Heritage Court 2016

STORY AND PHOTOS BY KAREN BOSSICK

heritage_2016joanJoan Davies couldn’t keep her nose out of Hailey’s history if she wanted.

Her husband John is a walking repository of the Wood River Valley’s history. He’s got a story about darn near everything in the valley, many of them with his relatives at the center.

John Davies’ great uncle Joe Rupert, for instance, was the guy who sued the county when Bellevue citizens thought they had won the vote to be county seat by one vote in 1881. It turned out a ballot box hadn’t been counted and Hailey got the nod to be the seat for the expansive Alturas County 1,110 to 1,090—an outcome that still sticks in the craw of some Bellevue residents.

And it was John’s great grandfather–attorney Francis Ensign—who settled a dispute with Mr. Quigley and another farmer, setting the precedence for water rights not only in the Wood River Valley but in the Pacific Northwest.

“He said, ‘First in time. First in line,’ ” Joan said.

Joan’s penchant for local history has made her an invaluable resource to a myriad of organizations ranging from the Idaho Heritage Trust to the Blaine County Historical Museum.

And it’s her role as a custodian of the Wood River Valley’s history that was one of the reasons she was nominated to this year’s heritage court. She will receive her official sash and crown in an entertainment-laden ceremony open to the public at 3 p.m. Sunday, June 12, at the Liberty Theatre in Hailey.

She will be joined by Teresa Bergin, Karen Young and Lois Glenn.

Davies grew up on a Hazelton on a farm that she still manages. Her father raised livestock, pigs, chickens, alfalfa, hay, sugar beets, corn, barley and wheat.

“I only jumped in a pile of grain once,” she recalled. “The chaff itched all over.”

Joan’s mother taught in the two-room schoolhouse where Davies learned to carve soap and build book ends, in addition to reading and writing.

The family often took outings to the Yankee Fork where Joan’s brother-in-law worked as a metallurgist on the Simplot dredge.

“You’d see strings of fishes hanging from the porches—they were either selling or smoking them. The dredge was scary because every once in awhile a huge boulder would come off the buckets”

Joan rode cutting horses in the South Hills, but it was the “North Hills” that she could see from her home that had the mystique.

The family would often vacation in those so-called North Hills, stopping in Ketchum where Joan’s father would take her into the Snug Bar and The Casino to see the hunting trophies—or what Joan calls “stuffed animals.”

“The road over Galena was a dirt road then. We’d stop at the Galena Store and gas station and look at the diorama of horses an artist carved in the back. We’d take a picnic of fried chicken, potato salad, watermelon and Kool-Aid and sit on the banks of Redfish Lake,” she recalled.

“There weren’t the people there are today—I don’t even go there in the summer today. But there were huge schools of kokanee—big red fish—in the lake and across from Stanton Crossing, as well. Talk about exciting!”

Joan met John at Twin Falls Business College in the days before there was a College of Southern Idaho. They married and moved to Hailey in 1961 where John’s family had an insurance business.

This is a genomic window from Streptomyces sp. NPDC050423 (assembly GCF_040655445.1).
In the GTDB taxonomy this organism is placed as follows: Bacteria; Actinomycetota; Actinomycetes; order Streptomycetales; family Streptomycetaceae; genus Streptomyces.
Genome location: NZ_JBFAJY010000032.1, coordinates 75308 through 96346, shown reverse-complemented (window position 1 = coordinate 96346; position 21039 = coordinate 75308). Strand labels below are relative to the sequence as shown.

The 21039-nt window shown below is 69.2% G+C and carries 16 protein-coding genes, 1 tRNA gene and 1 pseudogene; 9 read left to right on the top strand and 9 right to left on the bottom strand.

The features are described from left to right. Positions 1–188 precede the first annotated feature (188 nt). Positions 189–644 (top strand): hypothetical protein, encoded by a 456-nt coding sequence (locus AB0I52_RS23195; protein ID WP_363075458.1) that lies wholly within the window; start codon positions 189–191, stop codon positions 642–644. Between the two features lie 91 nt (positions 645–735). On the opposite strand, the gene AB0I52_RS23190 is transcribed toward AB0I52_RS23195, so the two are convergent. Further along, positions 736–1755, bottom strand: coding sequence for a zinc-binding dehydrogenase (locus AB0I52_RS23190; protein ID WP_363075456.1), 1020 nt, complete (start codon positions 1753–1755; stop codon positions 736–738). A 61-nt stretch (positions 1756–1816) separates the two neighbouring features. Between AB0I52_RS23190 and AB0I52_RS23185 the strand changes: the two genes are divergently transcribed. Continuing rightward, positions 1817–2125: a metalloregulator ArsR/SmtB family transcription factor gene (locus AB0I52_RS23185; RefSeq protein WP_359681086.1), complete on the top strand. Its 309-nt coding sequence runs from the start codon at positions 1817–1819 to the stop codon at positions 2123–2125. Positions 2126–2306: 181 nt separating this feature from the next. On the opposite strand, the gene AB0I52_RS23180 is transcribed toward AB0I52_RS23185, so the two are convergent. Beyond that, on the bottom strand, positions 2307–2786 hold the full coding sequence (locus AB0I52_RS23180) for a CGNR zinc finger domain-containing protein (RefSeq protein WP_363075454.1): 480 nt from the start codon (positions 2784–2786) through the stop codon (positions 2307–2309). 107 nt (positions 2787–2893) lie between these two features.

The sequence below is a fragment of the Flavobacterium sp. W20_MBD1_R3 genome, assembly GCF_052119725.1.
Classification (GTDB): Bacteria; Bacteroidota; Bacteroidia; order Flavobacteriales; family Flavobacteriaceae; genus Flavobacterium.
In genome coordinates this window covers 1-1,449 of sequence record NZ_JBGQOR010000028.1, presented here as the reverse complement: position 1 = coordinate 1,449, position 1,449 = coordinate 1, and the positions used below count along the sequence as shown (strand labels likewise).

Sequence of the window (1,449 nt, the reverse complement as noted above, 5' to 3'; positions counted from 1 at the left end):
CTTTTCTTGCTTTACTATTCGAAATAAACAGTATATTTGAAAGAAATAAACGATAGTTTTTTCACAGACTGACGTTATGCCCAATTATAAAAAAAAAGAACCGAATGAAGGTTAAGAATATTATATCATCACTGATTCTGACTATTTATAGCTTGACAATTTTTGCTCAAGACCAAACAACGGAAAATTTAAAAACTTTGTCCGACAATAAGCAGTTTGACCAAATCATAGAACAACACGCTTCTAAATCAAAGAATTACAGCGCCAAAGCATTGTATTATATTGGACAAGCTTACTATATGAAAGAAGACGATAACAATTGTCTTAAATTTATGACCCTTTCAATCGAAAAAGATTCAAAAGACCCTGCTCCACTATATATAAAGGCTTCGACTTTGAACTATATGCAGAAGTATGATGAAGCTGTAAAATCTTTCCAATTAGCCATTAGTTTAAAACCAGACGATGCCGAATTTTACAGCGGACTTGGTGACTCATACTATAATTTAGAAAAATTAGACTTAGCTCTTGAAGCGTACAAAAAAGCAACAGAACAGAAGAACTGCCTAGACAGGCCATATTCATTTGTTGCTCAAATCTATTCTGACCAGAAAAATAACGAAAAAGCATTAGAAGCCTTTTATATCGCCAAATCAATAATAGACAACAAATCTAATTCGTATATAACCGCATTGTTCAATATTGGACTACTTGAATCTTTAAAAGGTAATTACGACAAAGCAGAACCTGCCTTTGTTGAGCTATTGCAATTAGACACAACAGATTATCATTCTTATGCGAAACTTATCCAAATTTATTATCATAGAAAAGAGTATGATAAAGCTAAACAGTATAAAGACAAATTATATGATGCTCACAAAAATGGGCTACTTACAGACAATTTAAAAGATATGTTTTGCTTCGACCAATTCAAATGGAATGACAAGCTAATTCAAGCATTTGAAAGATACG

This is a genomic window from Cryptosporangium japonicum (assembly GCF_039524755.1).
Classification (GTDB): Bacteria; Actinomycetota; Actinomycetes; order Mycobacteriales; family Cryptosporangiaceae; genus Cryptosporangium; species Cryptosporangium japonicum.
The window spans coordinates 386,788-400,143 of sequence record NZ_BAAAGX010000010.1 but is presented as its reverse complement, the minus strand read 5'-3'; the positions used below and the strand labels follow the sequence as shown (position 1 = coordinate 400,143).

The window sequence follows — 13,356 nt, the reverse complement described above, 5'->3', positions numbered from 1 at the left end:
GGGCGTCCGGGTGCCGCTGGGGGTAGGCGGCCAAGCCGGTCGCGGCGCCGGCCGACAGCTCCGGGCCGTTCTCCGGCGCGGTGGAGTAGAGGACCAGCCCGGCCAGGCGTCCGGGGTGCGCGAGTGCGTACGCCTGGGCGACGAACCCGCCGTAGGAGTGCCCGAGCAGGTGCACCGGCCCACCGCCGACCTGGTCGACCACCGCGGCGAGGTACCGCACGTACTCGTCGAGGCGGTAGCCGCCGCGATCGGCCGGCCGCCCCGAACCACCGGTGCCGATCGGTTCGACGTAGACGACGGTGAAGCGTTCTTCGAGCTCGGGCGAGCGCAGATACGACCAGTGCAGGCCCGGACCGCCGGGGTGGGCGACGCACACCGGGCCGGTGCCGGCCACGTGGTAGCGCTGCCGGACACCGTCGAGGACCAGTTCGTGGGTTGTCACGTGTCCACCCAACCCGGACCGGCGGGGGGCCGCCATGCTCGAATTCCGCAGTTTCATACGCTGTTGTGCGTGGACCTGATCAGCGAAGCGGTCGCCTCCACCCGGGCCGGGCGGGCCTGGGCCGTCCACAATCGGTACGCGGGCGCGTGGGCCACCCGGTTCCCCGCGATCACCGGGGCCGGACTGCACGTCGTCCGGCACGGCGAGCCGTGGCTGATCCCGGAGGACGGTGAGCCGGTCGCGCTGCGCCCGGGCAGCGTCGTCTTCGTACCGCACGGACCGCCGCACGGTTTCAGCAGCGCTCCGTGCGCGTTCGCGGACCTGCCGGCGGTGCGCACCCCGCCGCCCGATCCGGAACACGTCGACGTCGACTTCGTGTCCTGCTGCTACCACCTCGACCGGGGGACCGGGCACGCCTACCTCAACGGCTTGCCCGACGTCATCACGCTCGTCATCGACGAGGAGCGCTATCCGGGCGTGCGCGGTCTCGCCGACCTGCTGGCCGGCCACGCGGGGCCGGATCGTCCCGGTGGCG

Hailey then boasted 1,800 people, Joan recalls. There was no Woodside. The Fox home was the only residence in what is now the Deerfield neighborhood. And Joan road her horse unfettered in what is now China gardens.

The couple had three boys, which they kept busy with scouting campouts at the 4-H camp in Quadrant Gulch and 15-mile hikes from Redfish lake to Grandjean.

“Raising my kids in this town was wonderful. The kids would get in trouble, but we knew about it before they got home. Kids were always knocking on our doors looking for odd jobs in those days—they don’t do that anymore,” said Joan, whose sons now live in Settle and San Francisco.

Joan helped develop the local 4-H program for the University of Idaho. And she helped set up the first computer labs for the College of Southern Idaho at its Blaine County campus.

“The first computer is now in the Blaine County Museum. It had the screen the size of a softball. A piece came off front and that would be your keyboard,” she recalled.

Joan was serving a 15-year stint on Hailey Planning and Zoning when the then-controversial Woodside subdivision was proposed. She has also served in the P.E.O. Sisterhood, championed Rotarun Ski area as a member of Rotary Club and taught Sunday school at St. Charles Church.

“It was wonderful to see the progress—from creating the Community Campus to expanding the hospital and building the new high school. I felt I was part of it.”

A couple weeks ago, Joan went to Minidoka where she helped build a ball field at the Hunt internment camp named for the Wilson Price Hunt who led an exploring party through the Magic Valley.

“When the Japanese were interned there, they had 10 ballparks for 10,000 people,” she recalled. “They harvested carrot seed, which was very labor intensive. The government wanted carrots for Vitamin E so our pilots could see. When they closed the camp, they gave the barracks away as if it were a mistake that they were trying to erase.”

Joan and her husband enjoy watching life go by from the back porch of the 1898 Hailey home where John grew up.